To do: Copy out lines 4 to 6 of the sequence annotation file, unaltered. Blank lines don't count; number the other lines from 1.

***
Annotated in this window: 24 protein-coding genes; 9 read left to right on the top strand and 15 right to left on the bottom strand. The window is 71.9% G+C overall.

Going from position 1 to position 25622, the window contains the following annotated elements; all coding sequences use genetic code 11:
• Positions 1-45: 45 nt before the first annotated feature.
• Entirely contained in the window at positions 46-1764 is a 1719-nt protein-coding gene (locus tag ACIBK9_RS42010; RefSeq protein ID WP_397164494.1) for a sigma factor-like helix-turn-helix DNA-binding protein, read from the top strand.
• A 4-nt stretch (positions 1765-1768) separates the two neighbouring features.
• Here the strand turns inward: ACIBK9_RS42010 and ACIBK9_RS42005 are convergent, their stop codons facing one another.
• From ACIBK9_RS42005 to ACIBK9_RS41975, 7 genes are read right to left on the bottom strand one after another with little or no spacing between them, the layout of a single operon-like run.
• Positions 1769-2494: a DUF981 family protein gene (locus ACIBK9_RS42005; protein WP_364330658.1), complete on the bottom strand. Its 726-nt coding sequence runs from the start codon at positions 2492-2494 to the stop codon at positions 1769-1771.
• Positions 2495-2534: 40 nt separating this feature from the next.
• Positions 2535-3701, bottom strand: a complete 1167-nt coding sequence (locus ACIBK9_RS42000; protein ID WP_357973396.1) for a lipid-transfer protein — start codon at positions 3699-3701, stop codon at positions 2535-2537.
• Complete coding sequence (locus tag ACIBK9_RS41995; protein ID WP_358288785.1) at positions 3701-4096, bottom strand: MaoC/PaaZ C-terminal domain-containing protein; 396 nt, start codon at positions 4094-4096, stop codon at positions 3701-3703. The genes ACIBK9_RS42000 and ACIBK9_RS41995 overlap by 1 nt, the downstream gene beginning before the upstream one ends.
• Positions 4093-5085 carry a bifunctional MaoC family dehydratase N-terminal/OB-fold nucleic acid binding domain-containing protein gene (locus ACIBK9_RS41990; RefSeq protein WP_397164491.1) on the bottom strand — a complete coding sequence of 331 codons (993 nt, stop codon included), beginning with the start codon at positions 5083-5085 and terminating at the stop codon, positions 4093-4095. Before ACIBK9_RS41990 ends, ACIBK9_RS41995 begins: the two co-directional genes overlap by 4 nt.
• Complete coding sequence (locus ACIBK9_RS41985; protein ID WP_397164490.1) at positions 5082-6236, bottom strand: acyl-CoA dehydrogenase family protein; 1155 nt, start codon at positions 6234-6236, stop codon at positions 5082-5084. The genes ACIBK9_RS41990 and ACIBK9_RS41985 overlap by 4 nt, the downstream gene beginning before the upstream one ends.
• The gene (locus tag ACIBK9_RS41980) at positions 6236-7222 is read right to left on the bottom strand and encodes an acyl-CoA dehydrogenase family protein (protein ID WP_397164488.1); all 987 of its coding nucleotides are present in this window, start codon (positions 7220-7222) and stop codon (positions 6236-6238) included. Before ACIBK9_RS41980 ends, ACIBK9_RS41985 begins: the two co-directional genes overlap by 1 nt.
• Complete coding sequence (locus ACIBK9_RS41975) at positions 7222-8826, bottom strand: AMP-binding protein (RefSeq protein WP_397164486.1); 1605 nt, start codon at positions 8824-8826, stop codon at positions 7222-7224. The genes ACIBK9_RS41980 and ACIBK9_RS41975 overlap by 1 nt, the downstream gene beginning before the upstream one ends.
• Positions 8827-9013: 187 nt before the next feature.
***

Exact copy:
• Entirely contained in the window at positions 46-1764 is a 1719-nt protein-coding gene (locus tag ACIBK9_RS42010; RefSeq protein ID WP_397164494.1) for a sigma factor-like helix-turn-helix DNA-binding protein, read from the top strand.
• A 4-nt stretch (positions 1765-1768) separates the two neighbouring features.
• Here the strand turns inward: ACIBK9_RS42010 and ACIBK9_RS42005 are convergent, their stop codons facing one another.